The cliche about sexual harassment holds that it’s not about sex, it’s about power. I say it depends on the harasser, the harassment, and maybe the victim.
There’s plenty of truth in the cliche, though. A good deal of sexual harassment consists of subjecting women to crude, demeaning sex-related comments. There’s no sex, per se, in that. Sexual remarks are a means to an end, with the end often being power in some limited form.
When the harassment directly involves sex, the motive may also be power, i.e., bending the victim to the will of the harasser. But the motive may just be sex in itself. Often, I assume, it’s a mixture of the two.
What about Al Franken? In the case of Leeann Tweeden, it seems that Franken wanted to exert power. The overlooked part of their relationship occurred after Franken tried to force his tongue into Tweeden’s mouth. In response to her resistance, Tweeden says the soon-to-be Senator demeaned her for the rest of the trip. The grab of her breasts put Franken’s distinctive signature on the demeaning.
What about the butt grabs? How much sexual gratification can be derived from a few seconds of feeling someone’s clothed behind? Not much, I would think.
So was this practice about power? Maybe. But there isn’t much power in the grab, either. The stranger moves on. Franken has put one over on her (and, in some cases, the husband who took the picture), but he hasn’t exercised any real power.
For Franken, the gratification may derive in part from “putting one over” on the victim. He may also view it as a perk of power — an exercise of privilege.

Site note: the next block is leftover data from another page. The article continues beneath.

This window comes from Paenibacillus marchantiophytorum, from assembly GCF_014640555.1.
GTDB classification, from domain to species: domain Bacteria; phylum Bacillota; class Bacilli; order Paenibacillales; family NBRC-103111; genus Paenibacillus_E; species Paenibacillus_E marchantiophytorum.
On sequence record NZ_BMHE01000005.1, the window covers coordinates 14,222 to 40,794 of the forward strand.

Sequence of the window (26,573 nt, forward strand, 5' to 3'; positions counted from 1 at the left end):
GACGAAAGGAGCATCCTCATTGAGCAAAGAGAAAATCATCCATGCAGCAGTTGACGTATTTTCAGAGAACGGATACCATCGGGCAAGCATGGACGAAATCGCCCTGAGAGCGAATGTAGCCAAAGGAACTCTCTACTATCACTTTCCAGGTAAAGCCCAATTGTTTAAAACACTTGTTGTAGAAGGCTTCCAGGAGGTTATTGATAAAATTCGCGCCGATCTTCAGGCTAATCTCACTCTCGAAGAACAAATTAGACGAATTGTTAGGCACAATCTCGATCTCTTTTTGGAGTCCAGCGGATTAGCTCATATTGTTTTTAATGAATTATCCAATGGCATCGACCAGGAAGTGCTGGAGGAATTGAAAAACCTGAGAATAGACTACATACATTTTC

Maybe there’s more to it, though. Recall what Franken said in his “Giant of the Senate” book about apologizing about making rape jokes (if you can call them that) about Lesley Stahl. Franken admitted that he faked the apology in order to win election to the Senate. He wrote:
To say I was sorry for writing a joke was to sell out my career, to sell out who I’d been my entire life. And I wasn’t sorry that I had written Porn-o-Rama or pitched that stupid Lesley Stahl joke at 2 in the morning. I was just doing my job.
I learned that campaigns have their own rules, their own laws of physics, and that if I wasn’t willing to accept that, I would never get to be a senator.
How do you suppose Franken really feels about attending the Minnesota State Fair and posing for pictures with the masses, most of whom are not pretty young women? I assume he considers it tacky –“a sell out” of “who he’d been his entire life.”
The butt grab may therefore be Franken’s “f*** you” to the “rules” of campaigns and to ordinary decency. It may be his reassertion of “who he has been his entire life” — not a “giant of the Senate” (as he mockingly described himself), but an unbounded smasher, via pranks, of convention and bourgeois morality.
I don’t mean to drain lechery out of my diagnosis. For many, constraints on sexual predation are the worst part of bourgeois morality. Scratch a slayer of bourgeois convention and you will often find a lecher. And a virulent sexist.
Franken really was “just doing his job” when he joked about raping Lesley Stahl. His job was to shock, to transgress. Rape is probably the ultimate transgression and, for some, the ultimate fantasy.
But the job Franken did back then was the job he chose. It was the job that defined “who he’d been his entire life.”
As transgressions go, butt grabbing doesn’t measure up. But it was, perhaps, the most Franken thought he could get away with, given the “physics” of campaigns.